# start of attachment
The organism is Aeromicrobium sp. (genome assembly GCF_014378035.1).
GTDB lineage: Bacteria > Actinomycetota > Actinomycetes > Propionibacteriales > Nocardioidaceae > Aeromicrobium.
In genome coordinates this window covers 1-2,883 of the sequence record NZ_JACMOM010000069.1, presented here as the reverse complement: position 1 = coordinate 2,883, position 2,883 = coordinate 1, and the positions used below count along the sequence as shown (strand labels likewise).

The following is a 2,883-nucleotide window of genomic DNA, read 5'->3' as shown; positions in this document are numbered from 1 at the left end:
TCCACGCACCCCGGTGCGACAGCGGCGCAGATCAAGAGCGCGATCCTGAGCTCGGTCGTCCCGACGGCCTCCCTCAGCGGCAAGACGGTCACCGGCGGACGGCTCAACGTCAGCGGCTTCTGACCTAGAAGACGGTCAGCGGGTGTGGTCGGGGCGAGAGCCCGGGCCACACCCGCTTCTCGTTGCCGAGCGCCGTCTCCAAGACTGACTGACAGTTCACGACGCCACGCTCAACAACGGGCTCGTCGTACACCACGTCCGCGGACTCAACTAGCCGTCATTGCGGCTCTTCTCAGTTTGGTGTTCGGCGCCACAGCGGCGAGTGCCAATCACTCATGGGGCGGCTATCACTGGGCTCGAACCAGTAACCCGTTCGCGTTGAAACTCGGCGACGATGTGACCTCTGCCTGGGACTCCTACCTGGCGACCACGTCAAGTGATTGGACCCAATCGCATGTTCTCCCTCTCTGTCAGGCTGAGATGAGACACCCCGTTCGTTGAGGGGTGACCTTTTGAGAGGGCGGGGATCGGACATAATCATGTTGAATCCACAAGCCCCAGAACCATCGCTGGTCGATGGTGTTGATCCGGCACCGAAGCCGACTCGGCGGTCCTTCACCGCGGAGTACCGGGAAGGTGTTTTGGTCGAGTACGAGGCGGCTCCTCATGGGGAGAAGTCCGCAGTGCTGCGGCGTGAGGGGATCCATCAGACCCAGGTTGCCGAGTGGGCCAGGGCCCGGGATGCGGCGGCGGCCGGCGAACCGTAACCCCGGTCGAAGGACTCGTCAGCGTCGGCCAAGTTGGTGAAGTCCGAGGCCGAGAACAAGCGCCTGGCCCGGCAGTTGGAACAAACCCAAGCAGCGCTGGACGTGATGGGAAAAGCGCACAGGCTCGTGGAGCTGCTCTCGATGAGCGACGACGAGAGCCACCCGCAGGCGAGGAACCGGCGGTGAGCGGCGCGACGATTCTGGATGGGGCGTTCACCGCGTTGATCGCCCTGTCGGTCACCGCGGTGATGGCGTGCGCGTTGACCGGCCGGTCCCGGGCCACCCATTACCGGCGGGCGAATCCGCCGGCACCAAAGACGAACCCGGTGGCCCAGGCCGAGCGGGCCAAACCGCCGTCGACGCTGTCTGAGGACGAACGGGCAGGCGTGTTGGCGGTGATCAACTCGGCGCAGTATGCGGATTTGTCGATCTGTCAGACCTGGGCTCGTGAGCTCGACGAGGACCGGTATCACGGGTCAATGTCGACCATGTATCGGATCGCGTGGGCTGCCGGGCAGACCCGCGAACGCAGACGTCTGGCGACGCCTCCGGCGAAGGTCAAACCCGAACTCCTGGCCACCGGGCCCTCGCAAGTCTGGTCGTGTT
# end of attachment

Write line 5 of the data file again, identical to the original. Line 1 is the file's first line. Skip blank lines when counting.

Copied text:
TCCACGCACCCCGGTGCGACAGCGGCGCAGATCAAGAGCGCGATCCTGAGCTCGGTCGTCCCGACGGCCTCCCTCAGCGGCAAGACGGTCACCGGCGGACGGCTCAACGTCAGCGGCTTCTGACCTAGAAGACGGTCAGCGGGTGTGGTCGGGGCGAGAGCCCGGGCCACACCCGCTTCTCGTTGCCGAGCGCCGTCTCCAAGACTGACTGACAGTTCACGACGCCACGCTCAACAACGGGCTCGTCGTACACCACGTCCGCGGACTCAACTAGCCGTCATTGCGGCTCTTCTCAGTTTGGTGTTCGGCGCCACAGCGGCGAGTGCCAATCACTCATGGGGCGGCTATCACTGGGCTCGAACCAGTAACCCGTTCGCGTTGAAACTCGGCGACGATGTGACCTCTGCCTGGGACTCCTACCTGGCGACCACGTCAAGTGATTGGACCCAATCGCATGTTCTCCCTCTCTGTCAGGCTGAGATGAGACACCCCGTTCGTTGAGGGGTGACCTTTTGAGAGGGCGGGGATCGGACATAATCATGTTGAATCCACAAGCCCCAGAACCATCGCTGGTCGATGGTGTTGATCCGGCACCGAAGCCGACTCGGCGGTCCTTCACCGCGGAGTACCGGGAAGGTGTTTTGGTCGAGTACGAGGCGGCTCCTCATGGGGAGAAGTCCGCAGTGCTGCGGCGTGAGGGGATCCATCAGACCCAGGTTGCCGAGTGGGCCAGGGCCCGGGATGCGGCGGCGGCCGGCGAACCGTAACCCCGGTCGAAGGACTCGTCAGCGTCGGCCAAGTTGGTGAAGTCCGAGGCCGAGAACAAGCGCCTGGCCCGGCAGTTGGAACAAACCCAAGCAGCGCTGGACGTGATGGGAAAAGCGCACAGGCTCGTGGAGCTGCTCTCGATGAGCGACGACGAGAGCCACCCGCAGGCGAGGAACCGGCGGTGAGCGGCGCGACGATTCTGGATGGGGCGTTCACCGCGTTGATCGCCCTGTCGGTCACCGCGGTGATGGCGTGCGCGTTGACCGGCCGGTCCCGGGCCACCCATTACCGGCGGGCGAATCCGCCGGCACCAAAGACGAACCCGGTGGCCCAGGCCGAGCGGGCCAAACCGCCGTCGACGCTGTCTGAGGACGAACGGGCAGGCGTGTTGGCGGTGATCAACTCGGCGCAGTATGCGGATTTGTCGATCTGTCAGACCTGGGCTCGTGAGCTCGACGAGGACCGGTATCACGGGTCAATGTCGACCATGTATCGGATCGCGTGGGCTGCCGGGCAGACCCGCGAACGCAGACGTCTGGCGACGCCTCCGGCGAAGGTCAAACCCGAACTCCTGGCCACCGGGCCCTCGCAAGTCTGGTCGTGTT